THE CUTTING ROOM coming attraction: “Even the Pawn” by Joel Lane


Over the next two weeks, in celebration of Halloween and the new anthology The Cutting Room: Dark Reflections of the Silver Screen, Tachyon and editor Ellen Datlow present excerpts from a selection of the volume’s horrifying tales.

Today’s selection comes from “Even the Pawn” by Joel Lane.

Early on a February morning in the city centre, two refuse collectors found a human body wrapped in double-strength bin liners. It had been dumped in one of the tall bins at the back of a Chinese restaurant, with no serious attempt at concealment. As if whoever put it there had wanted it to be found. The refuse collectors had chased a few crows away from the bin, and immediately seen what they had attacked. Before the rush hour, the body was in the city morgue next to the law courts.

Fortunately, the crows hadn’t reached her face. Though what identification we managed was of limited value. She was aged eighteen or so, white, possibly Slavic. Her hair was cut short, spiked and bleached. She had complex injuries, external and internal, that pointed to sustained beating and sexual abuse. What made headlines was that she’d died after being left in the bin, though probably without regaining consciousness.

The photo that appeared in the papers showed her face after the mortician had toned down the bruising. It was a strong face with dark-blue eyes and good teeth, a few loose. She was somewhat overweight. When dumped, the body had been wearing a T-shirt and shorts that were too small for her, probably not hers. We failed to match her face, teeth, and DNA with anyone on record.

In the week following local press coverage of the death, we received three anonymous phone calls from men who claimed to know the dead girl. All of them said her name was Tania, and she’d worked in a massage parlour in the city. Two of them named a place in Small Heath, one a place in Yardley. Both parlours were owned by the Forrester brothers, two local businessmen whose affairs we weren’t likely to be investigating soon. They had important friends in the force and the local council—by “friends” I mean people they owned. There are other kinds of friends, though it seemed that Tania hadn’t had any kind.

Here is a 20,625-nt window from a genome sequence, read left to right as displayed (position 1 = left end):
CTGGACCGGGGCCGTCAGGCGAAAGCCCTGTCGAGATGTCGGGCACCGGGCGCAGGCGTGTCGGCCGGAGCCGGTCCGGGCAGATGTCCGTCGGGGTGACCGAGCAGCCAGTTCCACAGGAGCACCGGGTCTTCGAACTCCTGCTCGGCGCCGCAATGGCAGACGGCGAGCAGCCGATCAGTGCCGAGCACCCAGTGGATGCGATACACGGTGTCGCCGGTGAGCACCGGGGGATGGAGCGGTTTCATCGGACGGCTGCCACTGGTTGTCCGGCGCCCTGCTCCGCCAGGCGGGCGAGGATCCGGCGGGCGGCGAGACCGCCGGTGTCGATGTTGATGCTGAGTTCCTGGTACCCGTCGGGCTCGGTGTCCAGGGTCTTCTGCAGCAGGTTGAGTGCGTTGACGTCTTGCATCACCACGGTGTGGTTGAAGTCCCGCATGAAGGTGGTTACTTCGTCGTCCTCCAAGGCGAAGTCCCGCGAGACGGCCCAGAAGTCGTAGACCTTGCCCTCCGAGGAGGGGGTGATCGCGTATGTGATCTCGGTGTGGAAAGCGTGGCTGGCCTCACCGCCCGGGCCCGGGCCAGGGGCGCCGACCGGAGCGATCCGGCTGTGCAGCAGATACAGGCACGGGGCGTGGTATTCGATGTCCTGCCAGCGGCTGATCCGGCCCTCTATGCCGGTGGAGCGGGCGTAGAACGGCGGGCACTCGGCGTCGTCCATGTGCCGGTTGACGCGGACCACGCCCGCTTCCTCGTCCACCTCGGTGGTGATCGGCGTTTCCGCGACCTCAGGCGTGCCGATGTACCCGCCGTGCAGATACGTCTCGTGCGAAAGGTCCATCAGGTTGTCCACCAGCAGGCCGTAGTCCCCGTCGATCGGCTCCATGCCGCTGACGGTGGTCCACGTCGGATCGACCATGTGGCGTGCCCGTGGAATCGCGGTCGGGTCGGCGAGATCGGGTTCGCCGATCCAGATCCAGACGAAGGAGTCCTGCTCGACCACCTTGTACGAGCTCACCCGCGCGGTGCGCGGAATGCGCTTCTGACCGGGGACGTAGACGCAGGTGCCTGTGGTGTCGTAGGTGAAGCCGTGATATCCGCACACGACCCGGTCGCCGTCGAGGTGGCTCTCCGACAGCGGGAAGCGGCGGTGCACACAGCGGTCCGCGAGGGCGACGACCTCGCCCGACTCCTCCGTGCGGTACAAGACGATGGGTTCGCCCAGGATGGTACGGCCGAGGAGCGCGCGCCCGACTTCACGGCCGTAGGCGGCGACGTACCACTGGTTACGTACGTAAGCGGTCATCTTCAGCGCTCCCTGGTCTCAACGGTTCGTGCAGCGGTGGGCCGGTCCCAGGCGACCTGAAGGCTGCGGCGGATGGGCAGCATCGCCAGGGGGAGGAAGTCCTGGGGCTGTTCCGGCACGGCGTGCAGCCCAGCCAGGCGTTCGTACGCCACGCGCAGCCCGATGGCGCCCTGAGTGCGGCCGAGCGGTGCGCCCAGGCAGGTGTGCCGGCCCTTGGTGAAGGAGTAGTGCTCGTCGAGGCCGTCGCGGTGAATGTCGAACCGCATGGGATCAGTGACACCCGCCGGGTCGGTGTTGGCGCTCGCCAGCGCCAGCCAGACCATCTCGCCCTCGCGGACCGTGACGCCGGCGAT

The hostesses at both parlours told us the same thing: Tania had been sacked because she was unreliable. A colleague some distance up the food chain from myself had a word with the Forrester brothers, who claimed no knowledge of what had happened to her. We’d already established by default that Tania—which almost certainly was not her real name—had been trafficked from Eastern Europe, but since the Forresters were above reproach we had little to go on.

My involvement in the case started with something the hostess at the Kittens parlour in Yardley had said. There was a “regular” at Kittens who always phoned to ask if Tania was there. If she was busy when he arrived, he waited for her. Since most of the punters chose other girls, this fanboy had made quite a difference to Tania’s confidence. Since her departure—the hostess claimed to be unsure whether the dead girl was really Tania—he hadn’t been back.

Yardley being part of my regular patch, I was asked to monitor Kittens and try to track down this possible stalker of the dead girl. It was one of several parlours near the Swan Centre, a convenient stopping-point for sales reps and long-distance drivers. The hostess—“receptionist” was her official job title—was a tired-looking woman in her forties called Martina. She promised to call me on my mobile if Tania’s former admirer turned up.

Before I left, Martina showed me the waiting area, where two girls were watching TV and drinking coffee. They were both wearing blue cat masks. I didn’t stay, but the image bothered me for days afterwards. At least the sins you commit in your heart don’t expose you to blackmail.

The call came a few weeks later, but not from Martina. The man on the phone said he sometimes visited Kittens, and had been friendly with Tania. He hadn’t been there in a while. Today, when he’d turned up, Martina had warned him the police were after him. “I thought I’d better contact you myself.”

We interviewed the punter, whose name was Derek, for two three-hour sessions. He was aged nearly forty and lived alone. It soon emerged that he was an alcoholic. The interviews were very dull. He wanted to talk to us about Tania and his distress at her death. But he seemed to know nothing that could help us. The weekend of her death he’d been in Stafford, helping his parents move house. We checked the alibi and it held. He was harmless, ignorant, and about as interesting to listen to as woodlice in the loft.

“We were close,” he said more than once. “Tania liked me, I could tell. The way she reacted when I touched her. Sometimes I’d make her cum. Sometimes we’d make love fast, then just sit together and talk until the time ran out. We didn’t meet up outside the parlour, but we would have eventually. I could tell she didn’t have a lover. Sometimes I know things without being told them.”

For information on The Cutting Room: Dark Reflections of the Silver Screen, visit the Tachyon page.

Cover by Josh Beatman.